Historically, some of the most successful NBA teams have had an irritant -- that player who specializes in getting under the skin of opponents. Dennis Rodman, Bill Laimbeer, and more recently Manu Ginobili come to mind. Additionally, there's the tough guy who serves as a protector and enforcer, like Anthony Mason, Rick Mahorn, and Kevin Garnett.

Wizards search for identity following Pierce's departure

When Paul Pierce departed the Washington Wizards in free agency during the summer of 2015 many fans were left to ponder who would fill a huge void in terms of toughness and tenacity. Enter Markieff Morris via trade in February 2016 who at the time was facing a felony aggravated assault charge, threw a towel at then-head coach Jeff Hornaceck, and engaged in a shoving match with former Phoenix Suns teammate Archie Goodwin.

A perfect fit to fill that tough guy role, right?

For Morris' first season and a half in Washington all plausible judgments appeared inaccurate. While he definitely played hard and always looked to give maximum effort on the court, there were zero notable on or off-court incidents, no public squabbles with teammates or coaches -- until the 2017 playoffs rolled around.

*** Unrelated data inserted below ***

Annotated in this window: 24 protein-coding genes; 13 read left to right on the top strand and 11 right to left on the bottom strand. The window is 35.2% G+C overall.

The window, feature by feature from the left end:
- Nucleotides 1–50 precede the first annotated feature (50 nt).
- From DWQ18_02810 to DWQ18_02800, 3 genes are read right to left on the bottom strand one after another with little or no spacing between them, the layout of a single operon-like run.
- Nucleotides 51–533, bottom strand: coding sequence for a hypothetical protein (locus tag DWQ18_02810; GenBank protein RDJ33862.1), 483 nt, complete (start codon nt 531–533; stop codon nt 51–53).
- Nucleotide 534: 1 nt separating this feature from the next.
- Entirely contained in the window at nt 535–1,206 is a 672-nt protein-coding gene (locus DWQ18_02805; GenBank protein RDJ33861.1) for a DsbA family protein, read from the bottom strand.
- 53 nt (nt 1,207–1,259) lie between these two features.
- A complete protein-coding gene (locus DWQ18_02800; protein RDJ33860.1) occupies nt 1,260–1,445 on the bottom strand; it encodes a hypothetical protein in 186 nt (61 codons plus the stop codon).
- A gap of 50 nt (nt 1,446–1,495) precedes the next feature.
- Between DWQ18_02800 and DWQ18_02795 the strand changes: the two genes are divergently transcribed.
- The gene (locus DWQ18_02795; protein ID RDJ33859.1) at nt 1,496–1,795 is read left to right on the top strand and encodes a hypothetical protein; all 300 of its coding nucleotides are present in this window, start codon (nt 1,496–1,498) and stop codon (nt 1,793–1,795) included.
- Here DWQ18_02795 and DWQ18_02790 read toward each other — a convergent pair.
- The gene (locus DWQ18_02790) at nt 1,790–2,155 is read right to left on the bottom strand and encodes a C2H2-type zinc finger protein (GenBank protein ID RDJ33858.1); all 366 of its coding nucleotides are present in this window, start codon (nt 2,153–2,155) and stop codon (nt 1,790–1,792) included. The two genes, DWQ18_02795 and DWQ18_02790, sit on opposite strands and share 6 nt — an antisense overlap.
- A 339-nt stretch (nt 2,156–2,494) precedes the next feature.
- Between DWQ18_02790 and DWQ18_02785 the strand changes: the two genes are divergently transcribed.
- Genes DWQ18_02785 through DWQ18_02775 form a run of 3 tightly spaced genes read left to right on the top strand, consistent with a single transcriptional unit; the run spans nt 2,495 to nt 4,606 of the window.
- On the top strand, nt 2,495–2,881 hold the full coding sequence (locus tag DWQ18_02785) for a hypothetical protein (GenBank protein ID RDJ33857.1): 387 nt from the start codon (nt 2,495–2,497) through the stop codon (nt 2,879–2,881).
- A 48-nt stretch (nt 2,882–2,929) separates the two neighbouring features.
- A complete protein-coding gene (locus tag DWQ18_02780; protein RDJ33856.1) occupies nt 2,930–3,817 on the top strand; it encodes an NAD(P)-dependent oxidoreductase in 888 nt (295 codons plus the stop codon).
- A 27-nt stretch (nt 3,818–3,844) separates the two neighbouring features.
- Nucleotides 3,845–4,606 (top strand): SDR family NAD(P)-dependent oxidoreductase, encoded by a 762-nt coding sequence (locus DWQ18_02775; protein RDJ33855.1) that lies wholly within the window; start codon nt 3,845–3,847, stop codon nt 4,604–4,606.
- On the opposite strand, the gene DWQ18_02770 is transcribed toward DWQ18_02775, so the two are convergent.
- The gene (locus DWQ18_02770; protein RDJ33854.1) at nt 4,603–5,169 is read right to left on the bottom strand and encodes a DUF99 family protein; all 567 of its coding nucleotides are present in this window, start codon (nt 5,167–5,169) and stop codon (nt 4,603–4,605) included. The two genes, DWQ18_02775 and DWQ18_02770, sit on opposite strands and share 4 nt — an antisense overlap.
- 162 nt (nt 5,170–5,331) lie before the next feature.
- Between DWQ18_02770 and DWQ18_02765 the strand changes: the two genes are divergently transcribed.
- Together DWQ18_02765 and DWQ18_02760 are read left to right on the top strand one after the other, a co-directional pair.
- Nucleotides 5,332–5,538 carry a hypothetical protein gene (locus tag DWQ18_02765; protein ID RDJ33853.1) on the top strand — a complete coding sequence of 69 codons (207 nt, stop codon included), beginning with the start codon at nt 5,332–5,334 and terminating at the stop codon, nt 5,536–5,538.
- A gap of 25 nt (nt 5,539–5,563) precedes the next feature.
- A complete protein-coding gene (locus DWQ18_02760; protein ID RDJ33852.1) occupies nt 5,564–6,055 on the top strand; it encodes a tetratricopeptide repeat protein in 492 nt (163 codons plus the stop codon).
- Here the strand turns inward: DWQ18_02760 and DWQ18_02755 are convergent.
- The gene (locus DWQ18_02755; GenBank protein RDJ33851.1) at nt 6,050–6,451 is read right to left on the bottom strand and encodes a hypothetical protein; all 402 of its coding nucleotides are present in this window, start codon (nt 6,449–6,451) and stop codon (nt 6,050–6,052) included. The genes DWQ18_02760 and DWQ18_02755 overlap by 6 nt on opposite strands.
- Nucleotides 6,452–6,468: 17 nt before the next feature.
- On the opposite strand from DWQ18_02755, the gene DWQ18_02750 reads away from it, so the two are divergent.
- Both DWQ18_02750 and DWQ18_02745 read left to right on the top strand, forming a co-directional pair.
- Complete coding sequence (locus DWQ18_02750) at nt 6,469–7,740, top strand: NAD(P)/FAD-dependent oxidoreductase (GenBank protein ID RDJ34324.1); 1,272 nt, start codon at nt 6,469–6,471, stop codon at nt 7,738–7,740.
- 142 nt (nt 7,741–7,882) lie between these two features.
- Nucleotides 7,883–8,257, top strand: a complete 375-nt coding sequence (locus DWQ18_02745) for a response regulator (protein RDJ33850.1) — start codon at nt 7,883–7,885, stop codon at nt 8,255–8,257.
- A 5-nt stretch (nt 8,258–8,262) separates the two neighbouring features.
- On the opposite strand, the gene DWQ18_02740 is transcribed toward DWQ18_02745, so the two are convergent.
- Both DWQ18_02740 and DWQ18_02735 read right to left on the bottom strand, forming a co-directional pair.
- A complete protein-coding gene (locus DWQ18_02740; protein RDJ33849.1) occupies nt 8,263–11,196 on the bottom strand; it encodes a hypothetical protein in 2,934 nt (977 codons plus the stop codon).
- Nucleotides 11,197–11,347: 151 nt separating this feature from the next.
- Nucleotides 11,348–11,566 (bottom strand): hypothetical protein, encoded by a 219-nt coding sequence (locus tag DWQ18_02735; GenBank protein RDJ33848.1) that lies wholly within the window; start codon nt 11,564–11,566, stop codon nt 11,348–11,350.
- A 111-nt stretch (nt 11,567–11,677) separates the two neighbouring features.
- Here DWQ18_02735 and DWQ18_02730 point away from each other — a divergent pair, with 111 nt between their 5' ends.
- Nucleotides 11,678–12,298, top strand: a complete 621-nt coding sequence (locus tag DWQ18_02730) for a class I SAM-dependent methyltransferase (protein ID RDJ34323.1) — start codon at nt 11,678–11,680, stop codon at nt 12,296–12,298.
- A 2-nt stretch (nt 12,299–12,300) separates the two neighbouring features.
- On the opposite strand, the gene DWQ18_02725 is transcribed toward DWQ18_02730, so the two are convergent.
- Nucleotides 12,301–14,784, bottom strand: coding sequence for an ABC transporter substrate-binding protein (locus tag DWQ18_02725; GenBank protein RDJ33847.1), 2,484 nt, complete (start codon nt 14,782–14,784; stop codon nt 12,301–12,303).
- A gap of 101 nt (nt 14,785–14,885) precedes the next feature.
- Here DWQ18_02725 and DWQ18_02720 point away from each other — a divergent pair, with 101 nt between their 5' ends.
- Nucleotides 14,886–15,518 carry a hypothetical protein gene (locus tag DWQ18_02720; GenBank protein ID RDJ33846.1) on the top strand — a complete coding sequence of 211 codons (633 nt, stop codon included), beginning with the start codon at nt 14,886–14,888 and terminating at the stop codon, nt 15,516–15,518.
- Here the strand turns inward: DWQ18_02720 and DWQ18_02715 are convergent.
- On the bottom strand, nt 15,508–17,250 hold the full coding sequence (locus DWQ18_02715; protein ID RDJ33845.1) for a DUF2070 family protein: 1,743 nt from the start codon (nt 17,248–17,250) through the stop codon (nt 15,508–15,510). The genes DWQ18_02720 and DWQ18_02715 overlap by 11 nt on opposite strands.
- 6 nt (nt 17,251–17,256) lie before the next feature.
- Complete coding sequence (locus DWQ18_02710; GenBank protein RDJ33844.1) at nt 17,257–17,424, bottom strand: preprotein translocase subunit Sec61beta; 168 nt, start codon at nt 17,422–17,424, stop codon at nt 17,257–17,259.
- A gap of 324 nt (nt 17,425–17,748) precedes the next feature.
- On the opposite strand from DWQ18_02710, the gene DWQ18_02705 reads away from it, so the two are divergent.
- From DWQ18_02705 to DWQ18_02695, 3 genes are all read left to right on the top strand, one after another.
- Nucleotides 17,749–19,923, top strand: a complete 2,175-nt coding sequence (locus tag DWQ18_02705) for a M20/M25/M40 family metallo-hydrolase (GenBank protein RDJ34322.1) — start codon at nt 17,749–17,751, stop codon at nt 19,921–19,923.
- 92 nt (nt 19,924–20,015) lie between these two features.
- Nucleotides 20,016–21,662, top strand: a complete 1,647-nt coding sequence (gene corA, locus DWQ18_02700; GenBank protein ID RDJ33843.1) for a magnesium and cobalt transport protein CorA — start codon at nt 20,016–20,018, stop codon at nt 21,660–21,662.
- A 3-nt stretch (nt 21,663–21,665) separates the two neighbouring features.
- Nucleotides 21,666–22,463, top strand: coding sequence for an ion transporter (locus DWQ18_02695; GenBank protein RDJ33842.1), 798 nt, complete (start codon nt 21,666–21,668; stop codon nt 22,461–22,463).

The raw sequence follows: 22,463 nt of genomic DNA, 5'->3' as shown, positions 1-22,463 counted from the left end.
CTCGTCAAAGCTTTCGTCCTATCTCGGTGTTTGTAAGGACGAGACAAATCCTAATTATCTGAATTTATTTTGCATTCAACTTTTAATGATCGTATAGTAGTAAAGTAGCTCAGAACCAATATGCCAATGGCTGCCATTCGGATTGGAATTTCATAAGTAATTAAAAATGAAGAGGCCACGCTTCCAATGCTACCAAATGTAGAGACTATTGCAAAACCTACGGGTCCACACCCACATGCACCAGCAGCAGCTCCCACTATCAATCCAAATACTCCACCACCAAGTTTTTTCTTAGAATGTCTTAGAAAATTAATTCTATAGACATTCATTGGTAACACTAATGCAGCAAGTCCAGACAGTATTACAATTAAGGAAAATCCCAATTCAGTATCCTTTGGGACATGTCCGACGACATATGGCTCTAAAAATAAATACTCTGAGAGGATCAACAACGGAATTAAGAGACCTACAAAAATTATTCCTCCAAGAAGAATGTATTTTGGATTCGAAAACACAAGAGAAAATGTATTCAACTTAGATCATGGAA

The evolution of Markieff Morris as team enforcer

From the opening tip of Game 1 versus the Atlanta Hawks there was a noticeable change in Morris. It was like a flip of a switch from chill mode to playoff mode. The transition from chill mode has resulted in a more fierce demeanor, a higher level of physicality, and a no nonsense approach which was most evident in his back and forth spats with Atlanta Hawks forward Paul Millsap.

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Millsap referred to the Wizards' physical style of play as "MMA," in large part due to Markieff Morris. Morris later infamously called Millsap a "crybaby" and now he finds himself in the midst of a beef with Celtics guard Isaiah Thomas. This current beef appeared to start with Thomas inadvertently elbowing Wizards forward Otto Porter Jr. Wizards fans have to appreciate the stand taken for Porter as well as the reaction of Celtics players who didn't appear very eager to approach Morris.

Morris' growing confidence has appeared equally important, as he has become more candid during interviews. This includes his recent jab at the Celtics, saying, "Hopefully the other guys miss shots like they been doing," in reference to players not named Isaiah Thomas [VIDEO].

Confidence provides a measure of poise needed to win a road game in Boston where Washington has not scored a victory in the past two seasons. Additionally, coaching adjustments for Wizards Head Coach Scott Brooks will be essential, as the Celtics are a more efficient shooting team at home. During the four games in Boston versus the Wizards this season (including the playoffs) the Celtics shot an average of 48.9% as opposed to 41.8% in Washington. This key statistic shows that the Wizards cannot simply rely on "the other guys to miss."